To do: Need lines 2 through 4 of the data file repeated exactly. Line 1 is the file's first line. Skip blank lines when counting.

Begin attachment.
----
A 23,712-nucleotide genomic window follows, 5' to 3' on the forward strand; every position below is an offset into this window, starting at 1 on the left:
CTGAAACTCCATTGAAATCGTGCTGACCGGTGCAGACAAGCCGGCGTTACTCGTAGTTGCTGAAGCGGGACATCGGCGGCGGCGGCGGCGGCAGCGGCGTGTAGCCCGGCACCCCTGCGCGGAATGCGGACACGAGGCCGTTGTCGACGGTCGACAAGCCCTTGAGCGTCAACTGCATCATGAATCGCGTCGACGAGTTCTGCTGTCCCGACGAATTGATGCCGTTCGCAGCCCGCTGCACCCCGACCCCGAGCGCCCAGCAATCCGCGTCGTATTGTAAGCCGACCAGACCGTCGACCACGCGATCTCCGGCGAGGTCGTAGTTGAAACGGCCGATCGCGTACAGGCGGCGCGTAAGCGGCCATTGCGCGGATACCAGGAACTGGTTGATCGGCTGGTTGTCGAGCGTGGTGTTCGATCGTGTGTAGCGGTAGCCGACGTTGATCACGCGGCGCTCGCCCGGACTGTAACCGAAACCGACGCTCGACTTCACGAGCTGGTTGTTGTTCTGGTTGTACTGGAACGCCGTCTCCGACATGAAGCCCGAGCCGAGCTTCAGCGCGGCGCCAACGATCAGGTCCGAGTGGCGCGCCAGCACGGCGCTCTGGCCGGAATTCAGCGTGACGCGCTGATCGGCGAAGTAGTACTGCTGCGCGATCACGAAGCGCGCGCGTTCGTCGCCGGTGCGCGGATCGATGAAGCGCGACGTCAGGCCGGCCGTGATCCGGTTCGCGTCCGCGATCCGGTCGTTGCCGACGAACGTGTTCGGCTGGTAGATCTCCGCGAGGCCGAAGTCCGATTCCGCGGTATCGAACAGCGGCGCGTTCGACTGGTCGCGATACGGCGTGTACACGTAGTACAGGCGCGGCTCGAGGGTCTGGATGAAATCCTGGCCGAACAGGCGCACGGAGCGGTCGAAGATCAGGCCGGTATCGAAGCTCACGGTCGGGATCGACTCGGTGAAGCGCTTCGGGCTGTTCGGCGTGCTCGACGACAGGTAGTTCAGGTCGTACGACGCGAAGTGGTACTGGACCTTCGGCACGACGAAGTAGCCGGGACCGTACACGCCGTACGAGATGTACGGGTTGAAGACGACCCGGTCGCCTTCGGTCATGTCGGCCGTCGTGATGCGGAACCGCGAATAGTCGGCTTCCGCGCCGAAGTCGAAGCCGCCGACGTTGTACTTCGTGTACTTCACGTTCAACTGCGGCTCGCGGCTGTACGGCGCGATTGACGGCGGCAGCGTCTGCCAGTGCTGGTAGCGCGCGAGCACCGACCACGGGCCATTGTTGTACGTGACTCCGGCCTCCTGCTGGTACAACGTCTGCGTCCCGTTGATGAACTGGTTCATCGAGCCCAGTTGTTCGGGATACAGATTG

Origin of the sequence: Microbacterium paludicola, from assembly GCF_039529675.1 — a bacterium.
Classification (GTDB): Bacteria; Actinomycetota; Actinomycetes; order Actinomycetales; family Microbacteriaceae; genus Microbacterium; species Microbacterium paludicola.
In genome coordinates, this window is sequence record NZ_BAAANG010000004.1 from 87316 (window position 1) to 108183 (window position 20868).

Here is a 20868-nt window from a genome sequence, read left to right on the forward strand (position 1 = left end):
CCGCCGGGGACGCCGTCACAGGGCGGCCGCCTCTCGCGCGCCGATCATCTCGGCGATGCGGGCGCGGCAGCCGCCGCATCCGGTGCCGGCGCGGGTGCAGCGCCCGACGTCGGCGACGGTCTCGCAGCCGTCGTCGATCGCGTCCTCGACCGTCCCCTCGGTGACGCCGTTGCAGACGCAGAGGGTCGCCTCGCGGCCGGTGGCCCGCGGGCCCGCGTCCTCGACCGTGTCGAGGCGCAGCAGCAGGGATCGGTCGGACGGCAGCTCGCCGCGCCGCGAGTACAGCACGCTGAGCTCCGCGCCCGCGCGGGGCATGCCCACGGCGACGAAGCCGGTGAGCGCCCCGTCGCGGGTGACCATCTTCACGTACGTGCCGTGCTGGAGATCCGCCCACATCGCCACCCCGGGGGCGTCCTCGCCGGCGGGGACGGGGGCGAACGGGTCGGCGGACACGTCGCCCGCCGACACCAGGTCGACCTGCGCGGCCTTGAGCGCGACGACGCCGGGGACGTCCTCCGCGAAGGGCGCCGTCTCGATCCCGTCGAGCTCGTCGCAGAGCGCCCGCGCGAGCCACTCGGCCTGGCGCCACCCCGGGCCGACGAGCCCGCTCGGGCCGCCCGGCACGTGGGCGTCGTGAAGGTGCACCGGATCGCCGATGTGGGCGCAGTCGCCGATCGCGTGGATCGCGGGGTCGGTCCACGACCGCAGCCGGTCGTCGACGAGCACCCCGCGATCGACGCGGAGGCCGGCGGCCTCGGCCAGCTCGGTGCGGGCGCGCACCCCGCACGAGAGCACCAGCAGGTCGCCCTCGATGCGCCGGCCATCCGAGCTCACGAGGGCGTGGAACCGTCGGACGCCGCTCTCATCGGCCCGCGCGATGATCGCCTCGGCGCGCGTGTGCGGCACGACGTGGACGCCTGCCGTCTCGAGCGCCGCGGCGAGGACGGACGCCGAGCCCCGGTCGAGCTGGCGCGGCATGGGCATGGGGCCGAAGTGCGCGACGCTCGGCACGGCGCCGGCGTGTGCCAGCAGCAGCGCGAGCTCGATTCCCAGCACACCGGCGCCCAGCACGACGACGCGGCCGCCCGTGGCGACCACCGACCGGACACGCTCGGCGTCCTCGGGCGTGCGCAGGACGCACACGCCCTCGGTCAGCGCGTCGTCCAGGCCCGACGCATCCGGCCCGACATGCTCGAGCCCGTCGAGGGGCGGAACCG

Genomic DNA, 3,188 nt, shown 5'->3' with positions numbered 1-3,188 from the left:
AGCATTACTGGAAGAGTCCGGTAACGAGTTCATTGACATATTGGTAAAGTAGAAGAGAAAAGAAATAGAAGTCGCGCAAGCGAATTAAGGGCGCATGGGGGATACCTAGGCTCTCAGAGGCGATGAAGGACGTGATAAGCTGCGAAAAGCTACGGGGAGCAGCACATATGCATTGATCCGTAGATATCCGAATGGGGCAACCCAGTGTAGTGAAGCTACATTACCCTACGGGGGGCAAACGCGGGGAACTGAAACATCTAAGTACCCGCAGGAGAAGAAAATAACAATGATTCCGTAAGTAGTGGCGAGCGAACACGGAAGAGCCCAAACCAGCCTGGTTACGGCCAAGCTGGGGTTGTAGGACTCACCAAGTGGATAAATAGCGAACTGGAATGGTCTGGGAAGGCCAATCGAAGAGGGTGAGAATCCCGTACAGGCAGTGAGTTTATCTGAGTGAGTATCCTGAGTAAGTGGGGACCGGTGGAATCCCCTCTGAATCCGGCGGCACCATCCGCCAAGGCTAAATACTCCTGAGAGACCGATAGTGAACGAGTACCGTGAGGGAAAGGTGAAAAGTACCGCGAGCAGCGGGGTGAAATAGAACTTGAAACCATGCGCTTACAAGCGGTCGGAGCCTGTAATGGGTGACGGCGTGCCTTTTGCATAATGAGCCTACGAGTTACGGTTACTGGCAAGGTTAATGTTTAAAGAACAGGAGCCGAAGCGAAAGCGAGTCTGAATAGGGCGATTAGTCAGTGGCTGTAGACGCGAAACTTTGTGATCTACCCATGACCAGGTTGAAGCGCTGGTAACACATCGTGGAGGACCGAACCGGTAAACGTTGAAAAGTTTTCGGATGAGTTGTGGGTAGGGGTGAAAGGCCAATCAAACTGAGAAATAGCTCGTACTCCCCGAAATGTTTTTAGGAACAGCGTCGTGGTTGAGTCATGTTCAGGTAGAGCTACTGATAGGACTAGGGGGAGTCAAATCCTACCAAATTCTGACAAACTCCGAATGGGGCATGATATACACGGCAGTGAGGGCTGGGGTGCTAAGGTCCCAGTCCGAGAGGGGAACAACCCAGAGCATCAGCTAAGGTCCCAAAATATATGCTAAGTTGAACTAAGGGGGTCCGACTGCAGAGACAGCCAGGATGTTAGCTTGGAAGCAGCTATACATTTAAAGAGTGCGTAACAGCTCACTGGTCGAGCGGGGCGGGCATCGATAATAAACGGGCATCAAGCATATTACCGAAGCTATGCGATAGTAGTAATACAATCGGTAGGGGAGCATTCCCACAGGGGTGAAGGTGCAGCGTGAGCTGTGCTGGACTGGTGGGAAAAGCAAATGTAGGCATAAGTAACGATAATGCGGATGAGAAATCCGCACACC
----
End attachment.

CTGAAACTCCATTGAAATCGTGCTGACCGGTGCAGACAAGCCGGCGTTACTCGTAGTTGCTGAAGCGGGACATCGGCGGCGGCGGCGGCGGCAGCGGCGTGTAGCCCGGCACCCCTGCGCGGAATGCGGACACGAGGCCGTTGTCGACGGTCGACAAGCCCTTGAGCGTCAACTGCATCATGAATCGCGTCGACGAGTTCTGCTGTCCCGACGAATTGATGCCGTTCGCAGCCCGCTGCACCCCGACCCCGAGCGCCCAGCAATCCGCGTCGTATTGTAAGCCGACCAGACCGTCGACCACGCGATCTCCGGCGAGGTCGTAGTTGAAACGGCCGATCGCGTACAGGCGGCGCGTAAGCGGCCATTGCGCGGATACCAGGAACTGGTTGATCGGCTGGTTGTCGAGCGTGGTGTTCGATCGTGTGTAGCGGTAGCCGACGTTGATCACGCGGCGCTCGCCCGGACTGTAACCGAAACCGACGCTCGACTTCACGAGCTGGTTGTTGTTCTGGTTGTACTGGAACGCCGTCTCCGACATGAAGCCCGAGCCGAGCTTCAGCGCGGCGCCAACGATCAGGTCCGAGTGGCGCGCCAGCACGGCGCTCTGGCCGGAATTCAGCGTGACGCGCTGATCGGCGAAGTAGTACTGCTGCGCGATCACGAAGCGCGCGCGTTCGTCGCCGGTGCGCGGATCGATGAAGCGCGACGTCAGGCCGGCCGTGATCCGGTTCGCGTCCGCGATCCGGTCGTTGCCGACGAACGTGTTCGGCTGGTAGATCTCCGCGAGGCCGAAGTCCGATTCCGCGGTATCGAACAGCGGCGCGTTCGACTGGTCGCGATACGGCGTGTACACGTAGTACAGGCGCGGCTCGAGGGTCTGGATGAAATCCTGGCCGAACAGGCGCACGGAGCGGTCGAAGATCAGGCCGGTATCGAAGCTCACGGTCGGGATCGACTCGGTGAAGCGCTTCGGGCTGTTCGGCGTGCTCGACGACAGGTAGTTCAGGTCGTACGACGCGAAGTGGTACTGGACCTTCGGCACGACGAAGTAGCCGGGACCGTACACGCCGTACGAGATGTACGGGTTGAAGACGACCCGGTCGCCTTCGGTCATGTCGGCCGTCGTGATGCGGAACCGCGAATAGTCGGCTTCCGCGCCGAAGTCGAAGCCGCCGACGTTGTACTTCGTGTACTTCACGTTCAACTGCGGCTCGCGGCTGTACGGCGCGATTGACGGCGGCAGCGTCTGCCAGTGCTGGTAGCGCGCGAGCACCGACCACGGGCCATTGTTGTACGTGACTCCGGCCTCCTGCTGGTACAACGTCTGCGTCCCGTTGATGAACTGGTTCATCGAGCCCAGTTGTTCGGGATACAGATTG

Origin of the sequence: Microbacterium paludicola, from assembly GCF_039529675.1 — a bacterium.
Classification (GTDB): Bacteria; Actinomycetota; Actinomycetes; order Actinomycetales; family Microbacteriaceae; genus Microbacterium; species Microbacterium paludicola.